# How to Use SUMSQ Function in Excel

This guide will explain how to use the SUMSQ function in Excel.

We can use the SUMSQ function to return the sum of the squares of a range of numbers.

The rules for using the `SUMSQ` function in Excel are as follows:

• The function requires one or more numerical arguments. The user may supply a constant or a cell reference as input.
• The function then outputs a numerical value that is equal to the sum of the squares of each numerical value specified by the user.

Let’s look into a possible scenario where you may need to use the `SUMSQ` function.

Suppose you have a dataset of 50 random participants. You need to determine the dispersion of several variables among the given sample population.

For example, you may want to determine the variance of height among the sample. We can use the sum of squares metric to determine the spread of data around the sample mean.

If we already have the distance between each data point and the mean, we can find the total of each distance squared.

We can find the sum of the squares of a given range of values through Excel’s built-in `SUMSQ` function.

This is just one possible use case for the `SUMSQ` function. For example, we can use the `SUMSQ` function to find the sum of the first N natural numbers squared.

Instead of having to type 1^2 + 2^2 … N^2, you can create a range of values from 1 to N and use that range as input for `SUMSQ`.

Now that we know when to use the `SUMSQ` function, let’s learn how to use it and see how it works on an actual sample spreadsheet.

## The Anatomy of the SUMSQ Function

The syntax of the `SUMSQ` function is as follows:

`=SUMSQ(number1, [number2], ...)`

Let’s look at each term to understand what they mean.

• = the equal sign is how we start any function in Excel.
• SUMSQ() is our `SUMSQ` function. This function calculates the sum of the squares of each argument.
• number1 and [number2] refer to the first and second numerical arguments `SUMSQ` function can accept. The `SUMSQ` function may also have more than two arguments.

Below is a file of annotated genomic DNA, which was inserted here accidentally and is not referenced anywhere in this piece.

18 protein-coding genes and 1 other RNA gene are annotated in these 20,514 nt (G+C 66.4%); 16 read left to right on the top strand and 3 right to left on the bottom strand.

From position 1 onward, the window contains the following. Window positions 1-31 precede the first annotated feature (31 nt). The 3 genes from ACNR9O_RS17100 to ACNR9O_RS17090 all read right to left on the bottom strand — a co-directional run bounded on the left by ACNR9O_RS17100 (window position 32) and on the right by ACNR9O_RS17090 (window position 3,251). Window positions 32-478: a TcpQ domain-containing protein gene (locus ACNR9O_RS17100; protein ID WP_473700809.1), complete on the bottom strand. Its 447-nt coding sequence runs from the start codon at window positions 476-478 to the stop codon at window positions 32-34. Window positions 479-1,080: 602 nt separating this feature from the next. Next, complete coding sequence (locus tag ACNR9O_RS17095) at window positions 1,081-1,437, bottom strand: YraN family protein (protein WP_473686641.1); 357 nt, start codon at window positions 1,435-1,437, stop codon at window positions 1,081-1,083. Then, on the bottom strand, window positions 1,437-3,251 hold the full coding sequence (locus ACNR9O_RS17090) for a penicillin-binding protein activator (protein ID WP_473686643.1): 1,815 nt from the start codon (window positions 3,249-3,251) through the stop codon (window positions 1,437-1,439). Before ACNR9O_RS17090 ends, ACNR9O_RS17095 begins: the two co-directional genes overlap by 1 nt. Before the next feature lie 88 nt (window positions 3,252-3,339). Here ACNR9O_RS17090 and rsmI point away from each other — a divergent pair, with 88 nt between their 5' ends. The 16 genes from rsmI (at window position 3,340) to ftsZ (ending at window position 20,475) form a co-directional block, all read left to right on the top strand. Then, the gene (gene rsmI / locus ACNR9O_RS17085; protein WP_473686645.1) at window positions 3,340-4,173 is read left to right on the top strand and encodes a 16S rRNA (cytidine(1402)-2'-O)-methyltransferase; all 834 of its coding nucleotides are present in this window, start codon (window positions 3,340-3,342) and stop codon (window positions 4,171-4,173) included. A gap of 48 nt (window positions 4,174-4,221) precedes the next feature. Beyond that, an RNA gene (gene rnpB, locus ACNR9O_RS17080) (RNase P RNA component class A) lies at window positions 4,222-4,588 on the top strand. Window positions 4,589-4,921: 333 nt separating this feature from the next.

• Instead of separating each argument with a comma, you may also provide a cell range.
• Empty cells, Boolean values, text, and error values are ignored by the `SUMSQ` function.

## A Real Example of Using SUMSQ Function in Excel

This section will go through a basic example of the `SUMSQ` function in use.

First, let’s take a look at our sample dataset. We have a table of 10 values that we’ll use to find the sum of squares.

We’ll use the `SUMSQ` function to determine the sum of squares of the cell range A2:A11. In this example, our range outputs a result of 1330.

Do you want to take a closer look at our examples? You can make your own copy of the spreadsheet above using the link attached below.

Use our sample spreadsheet to see how the `SUMSQ` function’s output will change given different values in your dataset.

If you’re ready to try out the `SUMSQ` function in Excel, head over to the next section to read our step-by-step breakdown on how to do it!

## How to Use SUMSQ in Excel

This section will guide you through each step to start using the `SUMSQ` function. You’ll learn how to use this statistical function to compute the variance of a sample population.

Follow these steps to start using the `SUMSQ` function:

1. First, select the cell that will compute the sum of squared deviations. In this example, we will use cell E2.
2. Type ‘=SUMSQ(‘ into the formula bar to start the `SUMSQ` function.
3. Add the cell range you want to measure as the argument of the `SUMSQ` function.
4. Hit the Enter key to evaluate the `SUMSQ` function.
5. We can confirm that the `SUMSQ` function returns the correct result by performing the operation ourselves. Create a second column that returns the square of each value. Find the sum of the entire second column using the `SUM` function.

This step-by-step guide should provide you with all the information you need to begin using the `SUMSQ` function.

You should now have a better understanding of how the `SUMSQ` function works. We can use this function to find the sum of the squares of a set of values without having to compute each of these squares on the spreadsheet.

The `SUMSQ` function is just one example of the many Excel functions you can use in your spreadsheets. Our website offers hundreds of other functions and methods to help you get more out of Microsoft Excel.

With so many other Excel functions available, you can find one appropriate for your use case.

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